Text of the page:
When things go south

16 Jan

Yesterday, Maura had a meltdown in public.

This is not new to us. When you have all the feelings and not always a way to communicate them, meltdowns happen. Usually, if we can quickly remove her from the situation, she can calm down almost instantly.

The trick, yesterday, was that removing her from the situation required get her out of the public building with great acoustics, which also meant down two flights of stairs since the escalator was broken, and over a sky bridge.

It was on the sky bridge that things got…interesting…

I was hoping fresh air would help her calm. She loves the sky bridge as it gives a great view of everything. Instead, she stopped to sob some more. At this point, Josh put his arm around her waist and got her moving forward again, even while she kept wailing.

And then two security guards stopped up.

“We heard a woman was screaming on the sky bridge…” they said.

We went into a round of “our daughter has special needs, she’s having a meltdown, we’re just trying to get her to the car, I swear she’s not being kidnapped…”

The security guards instantly backed down, apologized a little as we told them we completely understood, and offered to assist us in any way. Two minutes later, we were in our car and Maura was calmer. Two minutes out of the parking garage and Maura was back to her usual self.

But it was a moment that really struck me – they said they heard a woman. They thought my daughter was an adult. Granted, she’s five foot three, making her slightly taller than me. But still. She was seen as a woman at first.

Folks, we’ve entered new territory.

Society is more accepting of children with disabilities, especially if they’re nicely dressed, smiling, and inspirational in any way.

Society is less accepting of adults with disabilities.

My daughter is morphing into an adult with a disability.

She doesn’t look disabled. Even watching her come back from refilling a drink the other night at Five Guys, I looked at her and realized that at most, she just appears a bit awkward – but not disabled.

When I posted what happened on Facebook, my friends tried to help. “Can you get her an ID, or an ID bracelet?” I could – but that doesn’t really help make her visibly disabled to the general public.

I could probably shout out “Don’t mind us! She has cognitive disabilities and sometimes she doesn’t transition well!” but, you know, I’m kinda busy at the time to be shouting.

Maybe I could get some bat signal, or a flare gun that shoots off so people know that this is not ordinary but not scary.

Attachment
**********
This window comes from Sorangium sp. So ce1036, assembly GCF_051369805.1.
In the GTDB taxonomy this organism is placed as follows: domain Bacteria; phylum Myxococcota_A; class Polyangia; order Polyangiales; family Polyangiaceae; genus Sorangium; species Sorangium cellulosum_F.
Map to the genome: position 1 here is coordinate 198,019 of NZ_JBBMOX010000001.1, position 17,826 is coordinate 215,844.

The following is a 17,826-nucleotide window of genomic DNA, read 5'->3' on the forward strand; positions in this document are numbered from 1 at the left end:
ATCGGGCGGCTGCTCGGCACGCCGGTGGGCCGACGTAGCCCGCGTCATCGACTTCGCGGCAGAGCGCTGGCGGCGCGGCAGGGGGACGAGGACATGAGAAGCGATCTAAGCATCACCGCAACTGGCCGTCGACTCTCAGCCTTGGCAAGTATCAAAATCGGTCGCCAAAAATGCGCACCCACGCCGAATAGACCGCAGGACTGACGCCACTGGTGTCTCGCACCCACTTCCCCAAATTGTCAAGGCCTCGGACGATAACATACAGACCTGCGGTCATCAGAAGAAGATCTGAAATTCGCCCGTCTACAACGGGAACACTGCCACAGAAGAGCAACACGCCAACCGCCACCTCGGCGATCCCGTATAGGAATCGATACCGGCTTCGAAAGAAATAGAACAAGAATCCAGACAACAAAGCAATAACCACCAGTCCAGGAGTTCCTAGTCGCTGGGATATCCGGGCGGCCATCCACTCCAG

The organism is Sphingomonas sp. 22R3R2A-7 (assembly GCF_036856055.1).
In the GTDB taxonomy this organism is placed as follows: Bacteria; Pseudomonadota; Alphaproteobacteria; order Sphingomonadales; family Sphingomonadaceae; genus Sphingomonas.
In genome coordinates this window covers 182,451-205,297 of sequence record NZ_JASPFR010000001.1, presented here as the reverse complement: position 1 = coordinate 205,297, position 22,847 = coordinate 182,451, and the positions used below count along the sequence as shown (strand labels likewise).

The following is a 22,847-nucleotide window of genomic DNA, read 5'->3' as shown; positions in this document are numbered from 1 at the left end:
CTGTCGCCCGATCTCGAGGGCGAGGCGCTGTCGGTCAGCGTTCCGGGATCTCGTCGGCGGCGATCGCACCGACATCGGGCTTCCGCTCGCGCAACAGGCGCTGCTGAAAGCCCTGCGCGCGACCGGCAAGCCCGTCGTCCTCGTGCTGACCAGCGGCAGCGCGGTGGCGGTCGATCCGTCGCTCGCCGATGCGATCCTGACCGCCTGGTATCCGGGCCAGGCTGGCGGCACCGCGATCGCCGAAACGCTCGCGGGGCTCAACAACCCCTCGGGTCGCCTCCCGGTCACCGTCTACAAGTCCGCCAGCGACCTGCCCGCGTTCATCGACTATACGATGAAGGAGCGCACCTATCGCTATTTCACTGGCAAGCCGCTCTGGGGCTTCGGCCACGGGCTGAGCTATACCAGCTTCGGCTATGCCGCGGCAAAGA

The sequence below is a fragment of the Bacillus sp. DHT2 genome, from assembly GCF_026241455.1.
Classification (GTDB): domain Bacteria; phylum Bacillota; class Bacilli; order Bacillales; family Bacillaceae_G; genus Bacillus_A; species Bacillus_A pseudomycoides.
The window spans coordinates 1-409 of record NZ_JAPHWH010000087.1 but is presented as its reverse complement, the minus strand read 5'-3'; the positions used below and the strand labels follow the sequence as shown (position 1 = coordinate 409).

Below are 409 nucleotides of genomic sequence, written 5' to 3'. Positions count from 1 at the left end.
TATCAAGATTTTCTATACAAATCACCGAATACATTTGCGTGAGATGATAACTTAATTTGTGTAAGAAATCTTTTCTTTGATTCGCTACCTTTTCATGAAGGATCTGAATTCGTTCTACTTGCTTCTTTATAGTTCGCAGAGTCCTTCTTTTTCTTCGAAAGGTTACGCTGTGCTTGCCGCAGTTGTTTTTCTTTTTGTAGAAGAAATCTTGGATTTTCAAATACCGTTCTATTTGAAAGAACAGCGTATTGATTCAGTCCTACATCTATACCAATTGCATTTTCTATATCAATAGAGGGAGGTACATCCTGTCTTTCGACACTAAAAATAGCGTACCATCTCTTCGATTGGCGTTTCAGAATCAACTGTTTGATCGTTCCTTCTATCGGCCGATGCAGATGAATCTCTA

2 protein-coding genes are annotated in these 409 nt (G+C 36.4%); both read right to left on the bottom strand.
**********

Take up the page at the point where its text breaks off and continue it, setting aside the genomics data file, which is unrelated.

There’s not a good answer for this. The only one I can think of is talking about it so that more people become aware, so that more people understand what’s going on if my daughter is having a hard time in public.

Because becoming hermits isn’t an option.

 

I’m just gonna leave this here

9 Jan

 

(In case you don’t know why this is so freaking hilariously spot-on – Ms. Coulter has a fetish for using the R-word unapologetically.)

Sometimes you have to listen with your eyes

6 Jan
img_1842

picture – adorable lil spider dude on a leaf telling you “sometimes you have to listen with your eyes”. 

 

Maura is somewhat verbal – but not always in English, and not always coherent. So my job is to figure out what she’s trying to convey to me. Yes, I say “my job” because she is trying to communicate, and doing it the best she can – which is her job. Understanding her communication – that’s my job.

Luckily, I have years of practice with such stuff. Even better? Maura is a very expressive girl. When she smiles, her whole face lights up and the smile goes up straight into her eyes. When she’s tired, you don’t have to ask, her weariness is written across her face. And when she’s plotting against me, I know as well, there’s an extra sparkle in that girl’s side eye.

Just now, she was pulling stuff out of an empty tissue box. She loves boxes, loves putting things in them and taking them out. It’s part of our norm, so I didn’t think much of it, but instead, asked her what was in the box.

Mind you – the following bit was all non-verbal on her part.

She got a searching look on her face as she dug around the box, then did her wide-eyed, wide open mouthed surprise look as she showed me what she’d found in the tissue box.

A little round light blue bead.

She presented it to me to ponder.

“Is that an egg?” I asked – because Maura is into eggs, and it was robin’s egg blue. “Or is it a bead?”

She tilted her head a little, her eyes narrowing and her lips pursing, pondering this question herself. I waited for an answer, which came in the form of her aiming the little blue bead-like thing towards her mouth.

“I don’t think that’s food, boo.” I said with a laugh.

She paused, considered my words, then grinned, lowing the bead as if to say “You’re probably right.”, then put it back in the box.

And we both laughed about it.

Some days, Maura is “on” verbally – using words and sentences and making her point. Other days, she’s quieter, not saying much at all. Tonight? Well, it’s Friday, she’s been busy at school all week, and is probably in need of recharging. Being verbal might be too much for her right now.

But she’s still communicating with me. And I am still listening.

 

 

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